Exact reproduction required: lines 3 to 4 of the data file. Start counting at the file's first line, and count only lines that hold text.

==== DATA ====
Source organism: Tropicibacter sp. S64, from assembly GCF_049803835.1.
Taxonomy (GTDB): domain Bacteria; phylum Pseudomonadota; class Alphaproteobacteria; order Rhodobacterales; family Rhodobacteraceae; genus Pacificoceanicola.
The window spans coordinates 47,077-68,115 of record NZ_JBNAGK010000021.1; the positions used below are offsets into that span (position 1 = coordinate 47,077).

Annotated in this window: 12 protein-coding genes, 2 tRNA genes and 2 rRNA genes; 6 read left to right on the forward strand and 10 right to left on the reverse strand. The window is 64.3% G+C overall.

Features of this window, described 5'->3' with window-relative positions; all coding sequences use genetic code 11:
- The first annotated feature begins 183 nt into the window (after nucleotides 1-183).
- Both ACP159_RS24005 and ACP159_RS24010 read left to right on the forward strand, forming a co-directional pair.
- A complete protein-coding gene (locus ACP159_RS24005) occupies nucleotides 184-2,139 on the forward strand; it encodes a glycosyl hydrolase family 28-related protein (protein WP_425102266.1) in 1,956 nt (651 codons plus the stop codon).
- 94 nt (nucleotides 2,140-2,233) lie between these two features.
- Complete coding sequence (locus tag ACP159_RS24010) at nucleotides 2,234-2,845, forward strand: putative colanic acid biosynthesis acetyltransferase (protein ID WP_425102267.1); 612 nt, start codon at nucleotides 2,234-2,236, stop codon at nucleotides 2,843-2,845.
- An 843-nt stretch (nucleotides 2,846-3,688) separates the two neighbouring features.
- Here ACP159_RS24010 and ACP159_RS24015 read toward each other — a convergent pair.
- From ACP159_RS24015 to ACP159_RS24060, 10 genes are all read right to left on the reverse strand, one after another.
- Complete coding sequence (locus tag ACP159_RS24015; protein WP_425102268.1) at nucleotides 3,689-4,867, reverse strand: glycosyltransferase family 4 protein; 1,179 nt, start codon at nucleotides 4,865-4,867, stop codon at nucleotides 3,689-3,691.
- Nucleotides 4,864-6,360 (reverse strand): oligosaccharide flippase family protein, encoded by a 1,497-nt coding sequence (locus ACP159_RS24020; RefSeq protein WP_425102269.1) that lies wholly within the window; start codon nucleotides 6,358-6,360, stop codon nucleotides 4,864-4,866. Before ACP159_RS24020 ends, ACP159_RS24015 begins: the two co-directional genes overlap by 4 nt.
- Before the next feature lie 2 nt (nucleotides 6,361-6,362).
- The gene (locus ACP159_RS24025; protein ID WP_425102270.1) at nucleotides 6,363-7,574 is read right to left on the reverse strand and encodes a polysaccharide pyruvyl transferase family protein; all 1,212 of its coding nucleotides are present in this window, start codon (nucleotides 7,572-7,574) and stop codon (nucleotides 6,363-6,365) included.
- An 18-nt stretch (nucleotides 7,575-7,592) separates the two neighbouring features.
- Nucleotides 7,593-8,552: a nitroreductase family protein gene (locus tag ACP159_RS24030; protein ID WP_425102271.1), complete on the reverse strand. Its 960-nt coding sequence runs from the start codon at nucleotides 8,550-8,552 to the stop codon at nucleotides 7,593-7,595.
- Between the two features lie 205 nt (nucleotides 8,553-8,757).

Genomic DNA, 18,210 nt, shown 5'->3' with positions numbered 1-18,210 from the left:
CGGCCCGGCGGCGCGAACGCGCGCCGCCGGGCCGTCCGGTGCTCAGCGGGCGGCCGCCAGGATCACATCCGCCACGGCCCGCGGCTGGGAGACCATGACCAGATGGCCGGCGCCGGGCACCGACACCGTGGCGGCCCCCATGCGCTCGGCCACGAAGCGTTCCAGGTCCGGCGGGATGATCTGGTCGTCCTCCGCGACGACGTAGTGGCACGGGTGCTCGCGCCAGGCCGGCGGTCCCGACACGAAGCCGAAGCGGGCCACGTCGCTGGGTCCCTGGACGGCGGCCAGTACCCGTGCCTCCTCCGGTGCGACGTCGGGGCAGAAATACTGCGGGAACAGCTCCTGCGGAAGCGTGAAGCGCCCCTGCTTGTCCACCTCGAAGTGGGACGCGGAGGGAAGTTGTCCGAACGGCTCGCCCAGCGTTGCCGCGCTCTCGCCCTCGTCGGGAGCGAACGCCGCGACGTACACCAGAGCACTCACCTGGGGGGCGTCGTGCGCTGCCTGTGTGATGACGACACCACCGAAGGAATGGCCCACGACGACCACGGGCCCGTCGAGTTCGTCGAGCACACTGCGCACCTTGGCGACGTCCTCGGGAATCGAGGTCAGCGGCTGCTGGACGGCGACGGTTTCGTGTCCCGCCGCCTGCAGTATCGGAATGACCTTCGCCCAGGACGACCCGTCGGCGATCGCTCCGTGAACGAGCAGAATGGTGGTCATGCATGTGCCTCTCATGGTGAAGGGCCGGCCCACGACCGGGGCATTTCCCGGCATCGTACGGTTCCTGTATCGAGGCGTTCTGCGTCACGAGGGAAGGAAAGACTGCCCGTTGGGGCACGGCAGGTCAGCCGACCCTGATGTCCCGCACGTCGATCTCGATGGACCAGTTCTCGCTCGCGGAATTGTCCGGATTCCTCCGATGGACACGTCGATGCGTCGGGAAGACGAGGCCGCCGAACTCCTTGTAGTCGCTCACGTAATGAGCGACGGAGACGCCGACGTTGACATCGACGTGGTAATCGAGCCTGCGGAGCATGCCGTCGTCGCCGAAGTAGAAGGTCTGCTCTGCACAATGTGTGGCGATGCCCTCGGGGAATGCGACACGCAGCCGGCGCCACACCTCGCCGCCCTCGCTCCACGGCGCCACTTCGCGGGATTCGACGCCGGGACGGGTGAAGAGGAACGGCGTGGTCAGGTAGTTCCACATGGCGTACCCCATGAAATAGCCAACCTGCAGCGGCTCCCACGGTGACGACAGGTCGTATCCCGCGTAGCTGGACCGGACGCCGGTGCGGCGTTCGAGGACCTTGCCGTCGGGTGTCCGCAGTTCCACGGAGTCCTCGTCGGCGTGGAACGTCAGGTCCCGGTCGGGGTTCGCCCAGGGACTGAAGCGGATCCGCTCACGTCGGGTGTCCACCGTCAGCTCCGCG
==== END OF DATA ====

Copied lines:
The window spans coordinates 47,077-68,115 of record NZ_JBNAGK010000021.1; the positions used below are offsets into that span (position 1 = coordinate 47,077).

Annotated in this window: 12 protein-coding genes, 2 tRNA genes and 2 rRNA genes; 6 read left to right on the forward strand and 10 right to left on the reverse strand. The window is 64.3% G+C overall.